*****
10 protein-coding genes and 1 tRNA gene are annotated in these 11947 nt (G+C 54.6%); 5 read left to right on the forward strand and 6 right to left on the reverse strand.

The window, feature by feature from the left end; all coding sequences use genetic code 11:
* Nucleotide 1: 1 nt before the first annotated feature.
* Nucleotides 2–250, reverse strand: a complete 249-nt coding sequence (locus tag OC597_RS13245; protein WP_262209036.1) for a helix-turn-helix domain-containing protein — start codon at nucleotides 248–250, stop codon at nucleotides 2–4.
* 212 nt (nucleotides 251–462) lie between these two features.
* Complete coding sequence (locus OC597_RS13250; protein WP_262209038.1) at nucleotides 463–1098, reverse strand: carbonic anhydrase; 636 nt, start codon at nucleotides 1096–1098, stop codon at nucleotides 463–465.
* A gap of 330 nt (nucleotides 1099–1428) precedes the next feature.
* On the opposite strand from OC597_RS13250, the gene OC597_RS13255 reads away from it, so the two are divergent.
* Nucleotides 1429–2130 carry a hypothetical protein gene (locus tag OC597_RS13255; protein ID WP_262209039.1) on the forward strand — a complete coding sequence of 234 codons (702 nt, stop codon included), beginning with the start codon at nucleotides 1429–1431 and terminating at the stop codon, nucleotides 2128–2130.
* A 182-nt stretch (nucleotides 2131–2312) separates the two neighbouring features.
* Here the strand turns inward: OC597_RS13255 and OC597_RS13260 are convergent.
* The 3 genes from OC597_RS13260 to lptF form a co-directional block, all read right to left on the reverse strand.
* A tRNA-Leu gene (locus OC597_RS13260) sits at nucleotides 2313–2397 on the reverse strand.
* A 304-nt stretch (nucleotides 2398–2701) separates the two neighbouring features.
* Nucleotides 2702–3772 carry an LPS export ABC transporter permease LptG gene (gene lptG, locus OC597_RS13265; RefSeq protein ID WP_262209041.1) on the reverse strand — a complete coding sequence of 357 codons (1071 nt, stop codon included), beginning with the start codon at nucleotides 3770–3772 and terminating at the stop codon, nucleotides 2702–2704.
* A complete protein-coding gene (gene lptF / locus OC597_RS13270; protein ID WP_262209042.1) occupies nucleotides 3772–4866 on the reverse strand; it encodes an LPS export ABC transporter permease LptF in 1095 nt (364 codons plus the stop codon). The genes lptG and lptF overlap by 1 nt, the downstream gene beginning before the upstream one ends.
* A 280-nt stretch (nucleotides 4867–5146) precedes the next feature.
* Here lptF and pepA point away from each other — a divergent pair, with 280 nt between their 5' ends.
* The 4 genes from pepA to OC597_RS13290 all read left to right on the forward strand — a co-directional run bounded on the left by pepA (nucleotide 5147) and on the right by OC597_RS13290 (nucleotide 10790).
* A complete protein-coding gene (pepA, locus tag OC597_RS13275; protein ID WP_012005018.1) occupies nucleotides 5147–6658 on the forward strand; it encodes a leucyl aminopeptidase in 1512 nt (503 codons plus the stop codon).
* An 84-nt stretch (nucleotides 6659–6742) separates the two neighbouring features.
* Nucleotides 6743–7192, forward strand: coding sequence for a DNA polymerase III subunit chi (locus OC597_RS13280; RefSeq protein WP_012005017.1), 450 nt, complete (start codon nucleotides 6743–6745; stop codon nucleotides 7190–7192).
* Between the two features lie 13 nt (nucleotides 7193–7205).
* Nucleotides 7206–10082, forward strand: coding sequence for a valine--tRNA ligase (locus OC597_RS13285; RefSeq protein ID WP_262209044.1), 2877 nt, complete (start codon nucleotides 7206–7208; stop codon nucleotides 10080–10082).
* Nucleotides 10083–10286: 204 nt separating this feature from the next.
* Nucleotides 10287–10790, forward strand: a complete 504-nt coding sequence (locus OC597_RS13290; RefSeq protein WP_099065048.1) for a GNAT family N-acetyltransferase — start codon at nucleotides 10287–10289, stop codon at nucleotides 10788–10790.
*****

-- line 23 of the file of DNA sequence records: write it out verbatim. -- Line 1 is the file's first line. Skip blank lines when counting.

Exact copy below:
* Between the two features lie 13 nt (nucleotides 7193–7205).